While I’m admittedly a slow builder who likes to take his time and doesn’t too often jump in with immediate solutions to specific problems when people ask on forums, occasionally it still happens when something is pretty obvious and I can exploit my limited experience in these matters.
Such was the case a while ago when someone had bought commercial MOC instructions that just didn’t live up to the expected standard. I believe it was some sort of Star Wars TIE Fighter and as some those vehicles so often do, it used a triangular/ hexagonal arrangement of the wings/ cooling panels. This was done very flimsily (which to me proves that the original creator never actually had built a physical copy and only relied on digital creation or else he’d have noticed this easily) and needed some serious changes. The person asking had come up with an own solution that didn’t work that well either, so I spent an evening figuring things out using a mix of Technic pieces and conventional stud-based construction.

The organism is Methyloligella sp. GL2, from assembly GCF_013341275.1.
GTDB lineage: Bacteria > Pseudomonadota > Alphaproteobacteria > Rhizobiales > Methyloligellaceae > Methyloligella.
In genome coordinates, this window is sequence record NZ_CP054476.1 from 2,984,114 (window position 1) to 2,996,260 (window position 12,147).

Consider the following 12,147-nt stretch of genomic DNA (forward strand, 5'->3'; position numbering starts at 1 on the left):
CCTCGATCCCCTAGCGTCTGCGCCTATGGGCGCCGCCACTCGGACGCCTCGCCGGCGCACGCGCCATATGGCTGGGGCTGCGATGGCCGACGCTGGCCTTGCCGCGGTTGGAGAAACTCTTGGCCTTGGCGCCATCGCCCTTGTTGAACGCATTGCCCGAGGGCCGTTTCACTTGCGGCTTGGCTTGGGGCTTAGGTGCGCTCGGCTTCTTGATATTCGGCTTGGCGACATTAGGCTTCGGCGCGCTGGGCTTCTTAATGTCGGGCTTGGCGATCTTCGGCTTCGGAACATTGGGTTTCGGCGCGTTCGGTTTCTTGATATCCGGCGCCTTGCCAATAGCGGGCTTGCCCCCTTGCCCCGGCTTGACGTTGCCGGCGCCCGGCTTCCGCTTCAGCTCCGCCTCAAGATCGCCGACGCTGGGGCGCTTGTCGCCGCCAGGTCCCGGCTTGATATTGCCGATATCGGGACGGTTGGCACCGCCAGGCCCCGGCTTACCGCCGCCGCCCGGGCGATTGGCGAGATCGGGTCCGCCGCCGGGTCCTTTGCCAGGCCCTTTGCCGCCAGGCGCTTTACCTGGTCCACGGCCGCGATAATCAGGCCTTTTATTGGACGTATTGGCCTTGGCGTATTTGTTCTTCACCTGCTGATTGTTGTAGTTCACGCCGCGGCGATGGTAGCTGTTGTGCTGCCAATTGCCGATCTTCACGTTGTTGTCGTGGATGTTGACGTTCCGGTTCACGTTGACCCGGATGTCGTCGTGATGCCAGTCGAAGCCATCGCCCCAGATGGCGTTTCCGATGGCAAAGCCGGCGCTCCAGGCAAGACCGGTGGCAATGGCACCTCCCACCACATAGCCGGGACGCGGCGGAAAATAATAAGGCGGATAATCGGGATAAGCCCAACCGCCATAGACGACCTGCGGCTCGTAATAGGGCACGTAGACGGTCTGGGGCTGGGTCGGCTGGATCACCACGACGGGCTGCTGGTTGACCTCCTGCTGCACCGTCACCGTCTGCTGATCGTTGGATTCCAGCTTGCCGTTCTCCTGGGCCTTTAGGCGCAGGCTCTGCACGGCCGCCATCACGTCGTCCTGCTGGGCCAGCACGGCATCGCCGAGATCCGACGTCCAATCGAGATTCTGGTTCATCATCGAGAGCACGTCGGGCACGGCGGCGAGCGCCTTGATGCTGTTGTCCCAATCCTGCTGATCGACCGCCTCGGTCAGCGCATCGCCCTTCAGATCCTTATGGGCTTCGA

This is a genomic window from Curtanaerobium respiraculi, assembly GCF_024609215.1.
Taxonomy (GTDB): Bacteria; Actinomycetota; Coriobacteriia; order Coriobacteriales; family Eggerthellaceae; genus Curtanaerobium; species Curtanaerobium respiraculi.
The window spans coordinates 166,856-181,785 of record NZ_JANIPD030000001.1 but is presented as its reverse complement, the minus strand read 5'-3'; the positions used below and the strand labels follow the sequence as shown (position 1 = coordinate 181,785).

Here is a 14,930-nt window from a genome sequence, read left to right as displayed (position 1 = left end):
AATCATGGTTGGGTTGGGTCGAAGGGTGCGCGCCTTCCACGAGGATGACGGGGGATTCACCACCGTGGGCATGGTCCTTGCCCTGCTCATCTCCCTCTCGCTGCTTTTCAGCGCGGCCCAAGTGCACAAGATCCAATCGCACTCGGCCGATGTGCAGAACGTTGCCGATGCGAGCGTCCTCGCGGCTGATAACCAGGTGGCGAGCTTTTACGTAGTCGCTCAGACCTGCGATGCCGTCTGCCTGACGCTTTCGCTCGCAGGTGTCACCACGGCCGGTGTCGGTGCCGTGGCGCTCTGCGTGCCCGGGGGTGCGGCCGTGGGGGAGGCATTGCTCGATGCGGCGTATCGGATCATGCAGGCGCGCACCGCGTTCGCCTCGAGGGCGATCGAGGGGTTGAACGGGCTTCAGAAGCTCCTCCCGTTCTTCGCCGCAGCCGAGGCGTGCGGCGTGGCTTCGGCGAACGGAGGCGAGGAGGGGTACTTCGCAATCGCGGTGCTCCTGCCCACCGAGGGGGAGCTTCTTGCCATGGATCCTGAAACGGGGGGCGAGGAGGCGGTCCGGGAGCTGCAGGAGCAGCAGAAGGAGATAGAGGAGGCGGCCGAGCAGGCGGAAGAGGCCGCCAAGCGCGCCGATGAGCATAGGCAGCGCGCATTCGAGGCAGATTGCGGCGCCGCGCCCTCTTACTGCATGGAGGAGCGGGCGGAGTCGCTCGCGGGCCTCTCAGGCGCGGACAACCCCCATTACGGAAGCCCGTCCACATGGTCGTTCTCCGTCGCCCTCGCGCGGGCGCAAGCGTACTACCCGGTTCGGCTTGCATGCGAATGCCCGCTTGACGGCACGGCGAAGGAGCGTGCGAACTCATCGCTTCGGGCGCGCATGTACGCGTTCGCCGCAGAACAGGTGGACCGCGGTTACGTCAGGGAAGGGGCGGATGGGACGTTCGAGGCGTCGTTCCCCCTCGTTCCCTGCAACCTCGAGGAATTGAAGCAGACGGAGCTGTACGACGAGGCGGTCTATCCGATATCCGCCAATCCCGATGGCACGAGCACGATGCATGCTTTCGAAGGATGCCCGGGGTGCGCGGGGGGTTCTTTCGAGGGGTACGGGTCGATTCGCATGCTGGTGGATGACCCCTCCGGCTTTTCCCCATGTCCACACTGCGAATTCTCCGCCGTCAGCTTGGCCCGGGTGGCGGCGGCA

I’m not claiming it’s perfect and by all means it’s more an exploration of specific construction techniques, but it should meet the following criteria:
- It’s perhaps as narrow in diameter as it can get under these circumstances.
- It’s relatively stable compared to stud-only methods.
- It’s expandable by inserting more elements and swapping out the axles, so you can in theory create some pretty long segments just by repeating bits.
There are some downsides, too, of course, with the biggest likely being the extensive use of the half-width Technic liftarms. They tend to be more expensive on Bricklink as they are simply not found in as large numbers in commercial sets. I was just lucky to have them in my repository. Anyway, check out the small instruction booklet and make up your own mind. This will also be linked via my Rebrickable page, so you should be able to conveniently access the inventory. The crazy colors are just for distinction. Use whatever fits your type of model or whatever you have at hand on your own projects.